70. Lombroso, Cesare (1835-1909)
L’uomo delinquente studiato in rapporto alla antropologia, alla medicina legale ed alle discipline carcerarie. Ulrico Hoepli, 1876.
8° (225x160 mm). , 255,  pages. With four illustrations in the text, one of which is pasted on page 65 and reproduces the photograph that three murders made of themselves, as a memory, while miming the crime that they had just committed. Contemporary half-cloth with gilt title on spine. Spine repaired at the extremities. A very good copy, gutter of the first quire reinforced.
Provenance: gifted by Cesare Lombroso to the Società Freniatrica Italiana, i.e., the Italian Psychiatric Society (large paper strip on the half-title, bearing Lombroso's autograph dedication 'per i soci della Freniatrica Italiana / tutti voi / C. Lombroso / Pavia 6 Dic 1883'); the medical-legal physician Angiolo Filippi (1836-1905; pencilled ownership inscription on the half-title leaf).
Rare first edition – in a precious association copy – of the work that marks the birth of criminal anthropology. The book went through five editions in Italian and was published in various European languages, including English in 1900.
Born in Verona to a wealthy Jewish family, Lombroso studied literature, linguistics, and archaeology at the universities of Padua, Vienna and Paris, before becoming an army surgeon in 1859. In 1866 he was appointed visiting lecturer at Pavia and in 1871 he took charge of the mental asylum at Pesaro. He became Professor of Forensic Medicine and Hygiene at Turin in 1878. Later he was appointed as Professor of Psychiatry (1896) and Criminal Anthropology (1906) at the same university.
The Criminal Man, immediately welcomed as extremely innovative in the psychiatric and medical world of the time, is also addressed to judges and lawyers. It illustrates Lombroso's theories on the correlation between somatic and mental deformities with reference to specific factors as atavism, degeneration, and epilepsy. Lombroso also deals with the legal implications of his theories, particularly in relation to the issue of 'moral insanity', understood as a serious disturbance of social behavior. Lombroso was convinced of the pathological nature of the 'born criminal', and is considered the founder of criminology.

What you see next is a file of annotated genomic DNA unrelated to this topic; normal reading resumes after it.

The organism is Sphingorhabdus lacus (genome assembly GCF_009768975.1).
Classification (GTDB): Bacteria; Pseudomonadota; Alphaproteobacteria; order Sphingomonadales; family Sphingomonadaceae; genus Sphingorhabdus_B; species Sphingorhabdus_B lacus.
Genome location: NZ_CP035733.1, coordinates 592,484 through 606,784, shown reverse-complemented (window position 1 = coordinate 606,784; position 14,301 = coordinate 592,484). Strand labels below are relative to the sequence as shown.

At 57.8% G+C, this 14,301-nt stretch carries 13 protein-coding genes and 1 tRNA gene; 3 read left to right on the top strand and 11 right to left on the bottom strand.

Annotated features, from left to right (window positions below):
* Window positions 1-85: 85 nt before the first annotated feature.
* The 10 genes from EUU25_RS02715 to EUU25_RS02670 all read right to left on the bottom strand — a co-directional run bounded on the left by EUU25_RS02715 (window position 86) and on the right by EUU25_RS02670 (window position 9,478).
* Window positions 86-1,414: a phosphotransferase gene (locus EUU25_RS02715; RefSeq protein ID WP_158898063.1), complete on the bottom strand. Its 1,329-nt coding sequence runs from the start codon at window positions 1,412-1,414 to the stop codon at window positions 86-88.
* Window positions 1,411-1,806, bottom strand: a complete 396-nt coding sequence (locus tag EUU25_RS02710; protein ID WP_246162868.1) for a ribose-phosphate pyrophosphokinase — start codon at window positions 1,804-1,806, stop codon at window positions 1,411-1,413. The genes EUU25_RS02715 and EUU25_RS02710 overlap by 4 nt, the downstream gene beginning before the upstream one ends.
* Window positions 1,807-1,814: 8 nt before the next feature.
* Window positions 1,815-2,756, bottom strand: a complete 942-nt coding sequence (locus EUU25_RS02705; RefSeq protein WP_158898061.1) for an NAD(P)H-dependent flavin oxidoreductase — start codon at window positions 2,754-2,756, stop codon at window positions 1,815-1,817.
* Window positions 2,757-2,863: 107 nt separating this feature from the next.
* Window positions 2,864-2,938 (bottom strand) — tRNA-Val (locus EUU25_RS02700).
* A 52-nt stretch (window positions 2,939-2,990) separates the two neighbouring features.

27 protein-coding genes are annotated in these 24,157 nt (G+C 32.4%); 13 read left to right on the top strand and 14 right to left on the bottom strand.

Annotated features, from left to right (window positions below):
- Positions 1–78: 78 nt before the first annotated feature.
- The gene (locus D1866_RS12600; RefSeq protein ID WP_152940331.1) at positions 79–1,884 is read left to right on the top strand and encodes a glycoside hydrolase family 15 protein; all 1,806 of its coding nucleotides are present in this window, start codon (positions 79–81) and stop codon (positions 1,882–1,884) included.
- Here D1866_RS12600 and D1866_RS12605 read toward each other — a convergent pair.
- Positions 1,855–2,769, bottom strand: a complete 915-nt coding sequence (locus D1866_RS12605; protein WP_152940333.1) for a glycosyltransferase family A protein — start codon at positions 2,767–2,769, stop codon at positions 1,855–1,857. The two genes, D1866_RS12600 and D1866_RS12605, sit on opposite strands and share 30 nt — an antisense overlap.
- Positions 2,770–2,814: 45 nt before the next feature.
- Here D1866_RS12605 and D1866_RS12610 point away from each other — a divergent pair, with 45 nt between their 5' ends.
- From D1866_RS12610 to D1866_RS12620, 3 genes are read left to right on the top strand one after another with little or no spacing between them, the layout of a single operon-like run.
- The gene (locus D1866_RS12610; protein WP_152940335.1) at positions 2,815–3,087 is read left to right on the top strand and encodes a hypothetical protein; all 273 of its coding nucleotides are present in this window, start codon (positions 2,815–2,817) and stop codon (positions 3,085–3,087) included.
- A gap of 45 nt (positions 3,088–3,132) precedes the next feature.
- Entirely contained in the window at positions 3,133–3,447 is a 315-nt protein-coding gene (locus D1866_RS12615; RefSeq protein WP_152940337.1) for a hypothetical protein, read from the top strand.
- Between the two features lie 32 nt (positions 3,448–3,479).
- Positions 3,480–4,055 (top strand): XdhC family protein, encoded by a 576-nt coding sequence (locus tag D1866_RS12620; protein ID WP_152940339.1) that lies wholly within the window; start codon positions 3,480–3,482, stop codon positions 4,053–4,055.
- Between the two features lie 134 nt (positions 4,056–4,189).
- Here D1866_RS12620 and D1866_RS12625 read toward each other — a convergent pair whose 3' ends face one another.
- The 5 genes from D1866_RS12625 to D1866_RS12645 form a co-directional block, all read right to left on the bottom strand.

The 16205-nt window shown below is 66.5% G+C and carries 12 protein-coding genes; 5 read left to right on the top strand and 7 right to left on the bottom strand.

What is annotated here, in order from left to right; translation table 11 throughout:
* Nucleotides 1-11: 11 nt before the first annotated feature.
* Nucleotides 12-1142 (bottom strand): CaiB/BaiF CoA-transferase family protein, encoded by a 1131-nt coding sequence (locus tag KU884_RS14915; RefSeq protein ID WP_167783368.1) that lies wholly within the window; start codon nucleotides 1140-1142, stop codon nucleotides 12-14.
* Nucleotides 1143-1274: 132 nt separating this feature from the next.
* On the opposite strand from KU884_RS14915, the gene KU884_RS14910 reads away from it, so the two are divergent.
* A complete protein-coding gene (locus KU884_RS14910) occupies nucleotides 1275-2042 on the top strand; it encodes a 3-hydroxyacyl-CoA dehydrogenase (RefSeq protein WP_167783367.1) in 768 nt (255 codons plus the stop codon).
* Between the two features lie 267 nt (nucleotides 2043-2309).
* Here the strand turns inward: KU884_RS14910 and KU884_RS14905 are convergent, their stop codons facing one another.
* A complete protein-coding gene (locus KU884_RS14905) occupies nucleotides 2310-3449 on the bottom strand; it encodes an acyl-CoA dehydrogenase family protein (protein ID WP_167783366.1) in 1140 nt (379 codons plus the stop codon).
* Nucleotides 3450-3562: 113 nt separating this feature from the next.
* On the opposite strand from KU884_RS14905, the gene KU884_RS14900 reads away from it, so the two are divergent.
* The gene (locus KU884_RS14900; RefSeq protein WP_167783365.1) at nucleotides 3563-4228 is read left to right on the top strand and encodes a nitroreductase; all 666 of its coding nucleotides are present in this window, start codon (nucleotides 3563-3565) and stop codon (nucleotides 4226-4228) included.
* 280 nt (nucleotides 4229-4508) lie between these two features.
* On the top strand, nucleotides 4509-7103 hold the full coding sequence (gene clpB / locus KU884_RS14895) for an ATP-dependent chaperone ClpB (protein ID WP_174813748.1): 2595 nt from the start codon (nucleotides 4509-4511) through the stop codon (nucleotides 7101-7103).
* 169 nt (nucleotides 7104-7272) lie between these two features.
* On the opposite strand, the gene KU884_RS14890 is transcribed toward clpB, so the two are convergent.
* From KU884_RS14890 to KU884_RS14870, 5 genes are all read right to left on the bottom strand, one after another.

“Lombroso [...] maintained that criminals are more often found to suffer from physical, nervous and mental abnormalities than non-criminals, and that these abnormalities are either inherited or the result of physical degeneration [...] 'Criminal Man' was a revolutionary work which not only caused a considerable stir when it first came out but had a practical effect which was wholly beneficial. The division which it indicated between the congenital criminal and those who were tempted to crime by circumstances has had a lasting effect on penal theory. Again, by connecting the treatment of crime with the treatment of insanity, Lombroso initiated a branch of psychiatric research which has cast new light on problems, such as criminal responsibility, which lie at the root of human society” (PMM).
This copy bears Lombroso's autograph address to the Società Freniatrica Italiana, dated 'Pavia, 6 Dic 1883'. The Società Freniatrica Italiana – the Italian Psychiatric Society – was established in 1873, and Lombroso was among its founders. Its fourth congress took place in Voghera, near Pavia, on 16-22 September 1883. Later the volume came into possession of Angiolo Filippi, who was the leading medical-legal authority in Italy at that time. Filippi published the first Italian treatises on forensic medicine – the Principii di medicina legale per gli studenti di legge ed i giurisperiti (Firenze 1889) and the Manuale di medicina legale conforme al nuovo codice penale per medici e giuristi (Milano 1889) - in which some sections are devoted to criminal anthropology. Filippi was in correspondence with Lombroso, with respect to whom he often had differing opinions. Some notes in the present volume, written in his own hand, confirm the critical approach he had towards Lombroso's work, offerring striking testimony to the Italian debate on criminology.
CLIO, Catalogo dei libri italiani dell'Ottocento (1801-1900), IV, p. 2667 (MI185); Garrison-Morton 174; Norman 1384; PMM 394; H. Mannheim, Pioneers in Criminology, Chicago 1960, pp. 168-227; M. Gibson, Born to Crime: Cesare Lombroso and the Italian origins of Biological Criminology, Westport 2002; G. Seppilli - L. Bianchi (eds.), Atti del IV Congresso della Società Freniatrica Italiana tenuto in Voghera dal 16 al 22 settembre 1883, Milano 1883; Philobiblon, One Thousand Years of Bibliophily, no. 275.